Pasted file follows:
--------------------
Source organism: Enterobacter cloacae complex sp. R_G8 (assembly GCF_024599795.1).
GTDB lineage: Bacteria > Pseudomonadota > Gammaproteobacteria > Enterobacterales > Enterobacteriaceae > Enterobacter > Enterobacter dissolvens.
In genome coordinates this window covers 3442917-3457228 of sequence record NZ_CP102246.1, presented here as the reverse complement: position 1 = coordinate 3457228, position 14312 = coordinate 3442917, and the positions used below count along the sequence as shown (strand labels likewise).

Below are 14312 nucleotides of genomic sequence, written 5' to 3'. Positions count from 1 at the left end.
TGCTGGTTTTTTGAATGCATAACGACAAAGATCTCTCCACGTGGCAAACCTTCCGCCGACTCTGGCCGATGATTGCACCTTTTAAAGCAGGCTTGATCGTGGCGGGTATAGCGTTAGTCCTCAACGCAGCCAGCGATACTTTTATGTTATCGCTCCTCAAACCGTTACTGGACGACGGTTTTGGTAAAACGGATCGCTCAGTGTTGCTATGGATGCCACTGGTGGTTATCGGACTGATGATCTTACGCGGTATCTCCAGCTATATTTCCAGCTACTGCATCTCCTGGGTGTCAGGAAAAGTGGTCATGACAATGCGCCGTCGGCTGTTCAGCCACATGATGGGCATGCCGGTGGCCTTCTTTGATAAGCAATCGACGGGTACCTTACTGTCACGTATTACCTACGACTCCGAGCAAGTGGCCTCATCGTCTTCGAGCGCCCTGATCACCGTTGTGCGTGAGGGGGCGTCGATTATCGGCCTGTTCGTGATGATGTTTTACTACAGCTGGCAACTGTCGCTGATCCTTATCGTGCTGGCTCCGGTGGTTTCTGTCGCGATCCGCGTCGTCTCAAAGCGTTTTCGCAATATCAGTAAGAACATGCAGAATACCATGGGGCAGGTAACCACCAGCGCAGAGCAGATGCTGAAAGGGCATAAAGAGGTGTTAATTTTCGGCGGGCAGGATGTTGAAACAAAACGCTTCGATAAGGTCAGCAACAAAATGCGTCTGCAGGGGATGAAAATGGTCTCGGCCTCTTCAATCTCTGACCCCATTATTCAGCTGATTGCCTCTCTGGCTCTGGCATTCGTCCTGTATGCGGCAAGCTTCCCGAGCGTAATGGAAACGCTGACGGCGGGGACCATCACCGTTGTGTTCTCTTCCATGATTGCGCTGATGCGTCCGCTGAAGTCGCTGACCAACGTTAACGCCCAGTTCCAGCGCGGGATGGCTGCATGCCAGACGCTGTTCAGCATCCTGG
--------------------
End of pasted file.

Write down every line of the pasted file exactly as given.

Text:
Source organism: Enterobacter cloacae complex sp. R_G8 (assembly GCF_024599795.1).
GTDB lineage: Bacteria > Pseudomonadota > Gammaproteobacteria > Enterobacterales > Enterobacteriaceae > Enterobacter > Enterobacter dissolvens.
In genome coordinates this window covers 3442917-3457228 of sequence record NZ_CP102246.1, presented here as the reverse complement: position 1 = coordinate 3457228, position 14312 = coordinate 3442917, and the positions used below count along the sequence as shown (strand labels likewise).

Below are 14312 nucleotides of genomic sequence, written 5' to 3'. Positions count from 1 at the left end.
TGCTGGTTTTTTGAATGCATAACGACAAAGATCTCTCCACGTGGCAAACCTTCCGCCGACTCTGGCCGATGATTGCACCTTTTAAAGCAGGCTTGATCGTGGCGGGTATAGCGTTAGTCCTCAACGCAGCCAGCGATACTTTTATGTTATCGCTCCTCAAACCGTTACTGGACGACGGTTTTGGTAAAACGGATCGCTCAGTGTTGCTATGGATGCCACTGGTGGTTATCGGACTGATGATCTTACGCGGTATCTCCAGCTATATTTCCAGCTACTGCATCTCCTGGGTGTCAGGAAAAGTGGTCATGACAATGCGCCGTCGGCTGTTCAGCCACATGATGGGCATGCCGGTGGCCTTCTTTGATAAGCAATCGACGGGTACCTTACTGTCACGTATTACCTACGACTCCGAGCAAGTGGCCTCATCGTCTTCGAGCGCCCTGATCACCGTTGTGCGTGAGGGGGCGTCGATTATCGGCCTGTTCGTGATGATGTTTTACTACAGCTGGCAACTGTCGCTGATCCTTATCGTGCTGGCTCCGGTGGTTTCTGTCGCGATCCGCGTCGTCTCAAAGCGTTTTCGCAATATCAGTAAGAACATGCAGAATACCATGGGGCAGGTAACCACCAGCGCAGAGCAGATGCTGAAAGGGCATAAAGAGGTGTTAATTTTCGGCGGGCAGGATGTTGAAACAAAACGCTTCGATAAGGTCAGCAACAAAATGCGTCTGCAGGGGATGAAAATGGTCTCGGCCTCTTCAATCTCTGACCCCATTATTCAGCTGATTGCCTCTCTGGCTCTGGCATTCGTCCTGTATGCGGCAAGCTTCCCGAGCGTAATGGAAACGCTGACGGCGGGGACCATCACCGTTGTGTTCTCTTCCATGATTGCGCTGATGCGTCCGCTGAAGTCGCTGACCAACGTTAACGCCCAGTTCCAGCGCGGGATGGCTGCATGCCAGACGCTGTTCAGCATCCTGG